What does 'meaningfully different' actually mean?
This month, Millward Brown releases an update to its 20-year-old BrandDynamics service, incorporating its new Meaningfully Different Framework for brand equity measurement. Josh Samuel reviews the work that went in to the creation of the framework, and explains why ‘power’, ‘premium’ and ‘potential’ will be crucial metrics for assessing brand success.
In the same way that brands must innovate to remain relevant, research models must evolve with the times, particularly those that are focused on brands and the consumers that buy them. Which is why we decided to overhaul BrandDynamics.
BrandDynamics has been a leading measure of brand equity for nearly 20 years, quantifying and diagnosing the loyalty consumers have to brands and segmenting their relationships from basic brand knowledge (presence) through to brand loyalty (bonding).
While BrandDynamics has certainly been updated and refined over the years, and while there remains a strong correlation between high bonding scores and sales, we wanted to extract deeper insight that related more directly to specific financial outcomes. We also wanted the model to reflect the latest understanding of the human brain and consumer decision-making.
We’ve always been able to show how brand impacts sales, but what marketers really need is to quantify the precise financial contribution their brand is making now and what it will deliver in the future and understand how to optimise that.
So we set-out to develop a new equity measurement system, starting with the crucial but often neglected task of clearly defining the ways in which brands constitute a financial asset (or equity) for the brand owner.
- The brand delivers greater volume thanks to consumer predisposition to choose the brand more often.
- The brand justifies a higher price point because consumers are willing to pay more for it.
- The brand provides a platform for future growth because consumers are predisposed to stick to the brand or try it in future.
Next we studied our BrandDynamics database of over 100,000 brands to identify the characteristics of the brands that deliver against those three outcomes.
Our analysis pointed to three qualities of brands, underpinned by five existing survey metrics, that delivered these financial returns:
- Meaningful: the brand has affinity and meets needs. This indicates the extent that brands build an emotional connection and are seen to deliver against consumer needs.
- Difference: the brand is unique and sets trends. This indicates which brands set themselves apart from the category by leading the trends or simply offering something that others don’t (can be intangible).
- Salience: spontaneous awareness, which indicates how quickly and easily a brand comes to mind.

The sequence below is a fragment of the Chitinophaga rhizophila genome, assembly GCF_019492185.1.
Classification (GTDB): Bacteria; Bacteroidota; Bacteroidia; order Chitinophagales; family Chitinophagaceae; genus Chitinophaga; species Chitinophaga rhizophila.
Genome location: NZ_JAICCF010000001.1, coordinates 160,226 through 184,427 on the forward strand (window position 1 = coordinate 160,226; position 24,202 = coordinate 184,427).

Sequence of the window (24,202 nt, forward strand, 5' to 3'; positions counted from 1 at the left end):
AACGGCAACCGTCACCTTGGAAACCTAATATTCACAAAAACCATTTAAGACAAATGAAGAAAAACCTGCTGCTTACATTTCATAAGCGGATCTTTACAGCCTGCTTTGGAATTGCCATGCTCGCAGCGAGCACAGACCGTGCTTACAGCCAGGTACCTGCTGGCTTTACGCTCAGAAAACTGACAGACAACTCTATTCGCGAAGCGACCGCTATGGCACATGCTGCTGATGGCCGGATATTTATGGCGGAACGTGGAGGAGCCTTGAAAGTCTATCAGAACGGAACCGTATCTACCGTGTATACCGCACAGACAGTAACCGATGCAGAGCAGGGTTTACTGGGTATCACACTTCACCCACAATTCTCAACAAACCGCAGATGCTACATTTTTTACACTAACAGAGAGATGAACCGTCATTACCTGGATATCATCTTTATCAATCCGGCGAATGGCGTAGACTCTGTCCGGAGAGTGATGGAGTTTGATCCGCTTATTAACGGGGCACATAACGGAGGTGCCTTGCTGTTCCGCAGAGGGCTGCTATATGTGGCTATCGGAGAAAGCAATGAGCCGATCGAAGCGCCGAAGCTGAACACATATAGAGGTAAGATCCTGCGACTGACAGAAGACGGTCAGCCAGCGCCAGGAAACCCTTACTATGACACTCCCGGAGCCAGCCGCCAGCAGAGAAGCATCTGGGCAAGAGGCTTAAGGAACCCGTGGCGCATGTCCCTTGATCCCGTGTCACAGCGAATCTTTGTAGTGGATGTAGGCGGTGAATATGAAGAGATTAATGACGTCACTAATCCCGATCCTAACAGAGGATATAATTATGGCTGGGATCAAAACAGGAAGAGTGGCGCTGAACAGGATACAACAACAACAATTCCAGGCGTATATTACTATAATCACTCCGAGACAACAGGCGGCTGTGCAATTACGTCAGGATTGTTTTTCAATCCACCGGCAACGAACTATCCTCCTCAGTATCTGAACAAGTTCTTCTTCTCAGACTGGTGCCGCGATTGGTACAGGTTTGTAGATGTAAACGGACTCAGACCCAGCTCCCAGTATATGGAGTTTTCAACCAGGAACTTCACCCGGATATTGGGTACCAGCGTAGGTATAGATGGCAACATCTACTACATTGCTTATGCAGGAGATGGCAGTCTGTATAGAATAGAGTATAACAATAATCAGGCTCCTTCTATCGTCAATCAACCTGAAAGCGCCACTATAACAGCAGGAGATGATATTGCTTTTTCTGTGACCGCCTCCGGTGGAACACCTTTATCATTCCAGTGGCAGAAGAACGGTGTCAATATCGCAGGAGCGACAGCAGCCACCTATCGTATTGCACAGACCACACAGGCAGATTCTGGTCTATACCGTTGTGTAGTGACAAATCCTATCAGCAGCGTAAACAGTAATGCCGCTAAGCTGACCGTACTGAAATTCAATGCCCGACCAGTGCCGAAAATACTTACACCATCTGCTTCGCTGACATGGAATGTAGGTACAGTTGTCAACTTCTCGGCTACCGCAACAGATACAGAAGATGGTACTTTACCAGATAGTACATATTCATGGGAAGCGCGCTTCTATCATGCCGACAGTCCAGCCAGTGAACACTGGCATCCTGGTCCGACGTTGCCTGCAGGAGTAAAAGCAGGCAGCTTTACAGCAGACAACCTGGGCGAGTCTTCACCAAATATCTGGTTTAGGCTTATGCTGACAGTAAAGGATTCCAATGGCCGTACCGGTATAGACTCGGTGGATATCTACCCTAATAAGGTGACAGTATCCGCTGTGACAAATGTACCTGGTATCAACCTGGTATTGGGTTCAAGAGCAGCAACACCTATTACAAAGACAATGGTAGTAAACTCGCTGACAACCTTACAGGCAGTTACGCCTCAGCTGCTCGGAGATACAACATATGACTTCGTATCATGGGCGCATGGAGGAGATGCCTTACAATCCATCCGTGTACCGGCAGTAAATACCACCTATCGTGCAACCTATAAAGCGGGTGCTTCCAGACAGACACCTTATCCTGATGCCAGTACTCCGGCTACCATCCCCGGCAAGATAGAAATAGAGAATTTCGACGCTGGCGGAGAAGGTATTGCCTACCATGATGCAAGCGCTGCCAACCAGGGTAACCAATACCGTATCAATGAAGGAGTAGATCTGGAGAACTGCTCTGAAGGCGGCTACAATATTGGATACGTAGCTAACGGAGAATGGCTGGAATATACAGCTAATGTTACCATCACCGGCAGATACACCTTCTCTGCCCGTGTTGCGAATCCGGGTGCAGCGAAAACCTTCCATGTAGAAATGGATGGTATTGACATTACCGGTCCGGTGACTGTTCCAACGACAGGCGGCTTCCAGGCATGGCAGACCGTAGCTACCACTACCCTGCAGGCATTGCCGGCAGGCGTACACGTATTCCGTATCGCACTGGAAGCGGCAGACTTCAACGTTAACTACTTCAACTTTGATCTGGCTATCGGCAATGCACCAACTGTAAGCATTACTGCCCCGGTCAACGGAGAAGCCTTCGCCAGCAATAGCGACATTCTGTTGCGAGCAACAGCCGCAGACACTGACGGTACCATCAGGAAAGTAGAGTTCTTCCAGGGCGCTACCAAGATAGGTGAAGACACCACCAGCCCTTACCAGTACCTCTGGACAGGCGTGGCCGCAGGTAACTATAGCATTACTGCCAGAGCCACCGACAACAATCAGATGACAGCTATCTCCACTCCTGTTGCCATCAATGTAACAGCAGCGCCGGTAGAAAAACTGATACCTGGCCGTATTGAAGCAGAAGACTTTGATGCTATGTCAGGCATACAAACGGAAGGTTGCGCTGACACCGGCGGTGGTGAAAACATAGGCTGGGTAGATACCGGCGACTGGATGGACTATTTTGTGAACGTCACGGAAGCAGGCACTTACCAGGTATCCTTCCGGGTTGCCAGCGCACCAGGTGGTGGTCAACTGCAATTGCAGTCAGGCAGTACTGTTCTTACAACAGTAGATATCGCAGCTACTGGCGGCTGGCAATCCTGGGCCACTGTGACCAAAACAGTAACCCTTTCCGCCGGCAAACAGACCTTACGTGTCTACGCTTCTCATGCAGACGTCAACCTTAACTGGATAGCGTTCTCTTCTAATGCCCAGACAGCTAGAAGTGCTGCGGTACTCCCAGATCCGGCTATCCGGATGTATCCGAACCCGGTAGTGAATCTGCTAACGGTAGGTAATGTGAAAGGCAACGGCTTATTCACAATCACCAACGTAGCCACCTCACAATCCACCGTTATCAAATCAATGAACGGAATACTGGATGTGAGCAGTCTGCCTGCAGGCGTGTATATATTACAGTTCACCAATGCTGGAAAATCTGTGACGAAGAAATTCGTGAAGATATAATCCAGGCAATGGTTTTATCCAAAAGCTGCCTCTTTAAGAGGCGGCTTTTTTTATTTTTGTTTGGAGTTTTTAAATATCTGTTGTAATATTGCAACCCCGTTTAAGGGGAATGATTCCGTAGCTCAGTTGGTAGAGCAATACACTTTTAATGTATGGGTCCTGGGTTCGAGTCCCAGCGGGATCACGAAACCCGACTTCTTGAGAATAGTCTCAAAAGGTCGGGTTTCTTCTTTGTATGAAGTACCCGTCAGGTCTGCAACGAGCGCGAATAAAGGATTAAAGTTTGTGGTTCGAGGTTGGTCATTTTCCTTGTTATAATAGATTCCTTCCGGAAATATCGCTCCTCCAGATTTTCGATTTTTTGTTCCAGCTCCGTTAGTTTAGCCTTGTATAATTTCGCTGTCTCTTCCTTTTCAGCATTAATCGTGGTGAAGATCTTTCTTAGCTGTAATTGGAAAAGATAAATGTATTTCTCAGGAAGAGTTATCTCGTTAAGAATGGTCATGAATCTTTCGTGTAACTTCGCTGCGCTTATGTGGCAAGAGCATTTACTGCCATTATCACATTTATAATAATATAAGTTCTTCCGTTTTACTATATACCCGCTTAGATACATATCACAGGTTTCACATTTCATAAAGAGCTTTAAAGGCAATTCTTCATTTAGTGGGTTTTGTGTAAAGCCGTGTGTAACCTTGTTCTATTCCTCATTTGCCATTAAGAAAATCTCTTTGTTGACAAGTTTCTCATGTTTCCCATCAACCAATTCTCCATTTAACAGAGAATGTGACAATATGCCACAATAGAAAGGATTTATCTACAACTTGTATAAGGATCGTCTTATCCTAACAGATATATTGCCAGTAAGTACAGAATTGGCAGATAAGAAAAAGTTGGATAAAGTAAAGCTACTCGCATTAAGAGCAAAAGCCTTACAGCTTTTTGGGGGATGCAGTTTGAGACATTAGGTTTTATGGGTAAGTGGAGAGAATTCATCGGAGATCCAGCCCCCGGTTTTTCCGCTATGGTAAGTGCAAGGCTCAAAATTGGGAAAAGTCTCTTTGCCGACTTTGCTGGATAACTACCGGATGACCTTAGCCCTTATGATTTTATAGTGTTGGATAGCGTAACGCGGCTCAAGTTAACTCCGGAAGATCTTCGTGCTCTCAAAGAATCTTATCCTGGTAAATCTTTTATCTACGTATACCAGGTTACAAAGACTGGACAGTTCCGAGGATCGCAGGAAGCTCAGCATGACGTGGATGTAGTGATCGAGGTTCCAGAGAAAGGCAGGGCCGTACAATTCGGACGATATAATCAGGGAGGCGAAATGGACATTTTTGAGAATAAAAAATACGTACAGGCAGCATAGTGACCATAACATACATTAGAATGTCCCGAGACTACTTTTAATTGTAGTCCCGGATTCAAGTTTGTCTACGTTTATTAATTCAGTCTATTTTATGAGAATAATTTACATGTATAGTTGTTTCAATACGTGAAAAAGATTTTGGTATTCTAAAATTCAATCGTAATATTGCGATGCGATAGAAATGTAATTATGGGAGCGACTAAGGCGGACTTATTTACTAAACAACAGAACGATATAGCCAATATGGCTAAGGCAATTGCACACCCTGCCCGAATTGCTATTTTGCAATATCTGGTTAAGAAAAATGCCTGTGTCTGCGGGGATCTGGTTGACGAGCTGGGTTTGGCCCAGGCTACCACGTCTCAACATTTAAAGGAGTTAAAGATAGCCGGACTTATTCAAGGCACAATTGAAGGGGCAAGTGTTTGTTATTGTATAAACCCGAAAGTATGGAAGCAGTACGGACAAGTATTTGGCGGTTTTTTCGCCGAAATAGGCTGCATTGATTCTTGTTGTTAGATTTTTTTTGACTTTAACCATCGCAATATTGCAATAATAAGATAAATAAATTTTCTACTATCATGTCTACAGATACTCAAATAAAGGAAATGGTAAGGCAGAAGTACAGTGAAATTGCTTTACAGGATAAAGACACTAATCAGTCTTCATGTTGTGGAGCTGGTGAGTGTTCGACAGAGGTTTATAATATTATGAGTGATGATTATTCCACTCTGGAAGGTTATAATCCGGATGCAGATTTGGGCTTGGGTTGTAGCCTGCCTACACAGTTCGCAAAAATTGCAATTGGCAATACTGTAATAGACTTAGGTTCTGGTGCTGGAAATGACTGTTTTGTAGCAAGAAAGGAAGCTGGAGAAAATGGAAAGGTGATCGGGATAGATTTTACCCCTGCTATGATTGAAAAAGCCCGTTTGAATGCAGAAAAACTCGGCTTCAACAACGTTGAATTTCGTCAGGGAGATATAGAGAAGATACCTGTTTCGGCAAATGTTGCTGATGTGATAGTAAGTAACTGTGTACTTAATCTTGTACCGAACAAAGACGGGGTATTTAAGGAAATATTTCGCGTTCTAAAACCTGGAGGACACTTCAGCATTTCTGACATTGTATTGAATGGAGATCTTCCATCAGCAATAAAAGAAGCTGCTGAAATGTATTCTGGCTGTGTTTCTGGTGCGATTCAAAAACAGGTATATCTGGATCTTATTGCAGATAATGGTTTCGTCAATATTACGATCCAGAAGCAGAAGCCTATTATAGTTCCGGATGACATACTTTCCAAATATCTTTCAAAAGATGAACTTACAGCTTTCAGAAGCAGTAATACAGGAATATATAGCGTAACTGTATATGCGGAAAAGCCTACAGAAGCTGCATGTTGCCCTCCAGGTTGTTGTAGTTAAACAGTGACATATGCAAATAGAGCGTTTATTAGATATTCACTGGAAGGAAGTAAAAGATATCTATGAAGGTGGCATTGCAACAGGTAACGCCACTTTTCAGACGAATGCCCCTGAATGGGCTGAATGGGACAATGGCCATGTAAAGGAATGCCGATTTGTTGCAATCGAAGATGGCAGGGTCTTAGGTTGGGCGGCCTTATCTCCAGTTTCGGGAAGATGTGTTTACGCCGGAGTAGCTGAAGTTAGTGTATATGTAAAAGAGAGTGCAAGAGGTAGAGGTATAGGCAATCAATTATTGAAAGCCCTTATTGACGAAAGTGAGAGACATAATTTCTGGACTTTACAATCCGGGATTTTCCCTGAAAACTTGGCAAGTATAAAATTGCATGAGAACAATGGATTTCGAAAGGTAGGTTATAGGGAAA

Validating the key drivers
Next we needed to ensure that these qualities were actual drivers, rather than simply the outcome of brand success. We also needed to achieve the following:
- Validate that these three qualities accounted for the full role of brand in delivering the desired financial outcomes.
- Optimise our survey measures of these dimensions and ensure they capture the implicit/automatic consumer decision-making processes.
- Quantify the contribution that each of these brand qualities makes to the financial outcome.
We embarked on a pilot study in five countries, interviewing more than 8,000 consumers about 400 brands. The study coupled neuroscience measures to survey metrics right through to actual purchase behaviour, for the same individual respondents.
The neuroscience metrics allowed us to measure the role of so-called system one processes, such as the automatic emotional response and intuitive brand associations that people have.
We then tested a variety of survey-based attitudinal measures to see which best captured these affects and all others. Finally, we were able to monitor the same respondents’ actual shopping behaviour through shopper panels and SMS diaries. Factor regression modelling of the survey metrics was used to predict the volume of brands people bought and the price they paid.
This work confirmed that we could summarise the full role of the brand in purchase decisions with the measures of meaningful, difference and salience. This modelling process also allowed us to generate and validate three headline measures of brand equity, built from different combinations of meaningful, difference and salience, to predict each of the financial outcomes identified earlier:
- Power: This predicts the volume share delivered by brand equity. Generally, we found that being meaningful was most important to this, with salience next and difference less crucial, but this varies by category. Our pilot work showed that brands with high power generate five times the volume share of those with lower power.
- Premium: This predicts the price point that the brand equity can justify charging. Again it varies by category, but usually being meaningful is the most important quality although difference is almost as important. Our pilot work showed that brands with high premium score can justify charging a 13% price premium.
- Potential: This predicts the likelihood of value share growth in the next 12 months. The pilot work showed that brands with high potential are four times more likely to grow value share than those with low potential.
Josh Samuel is European development director for brand equity at Millward Brown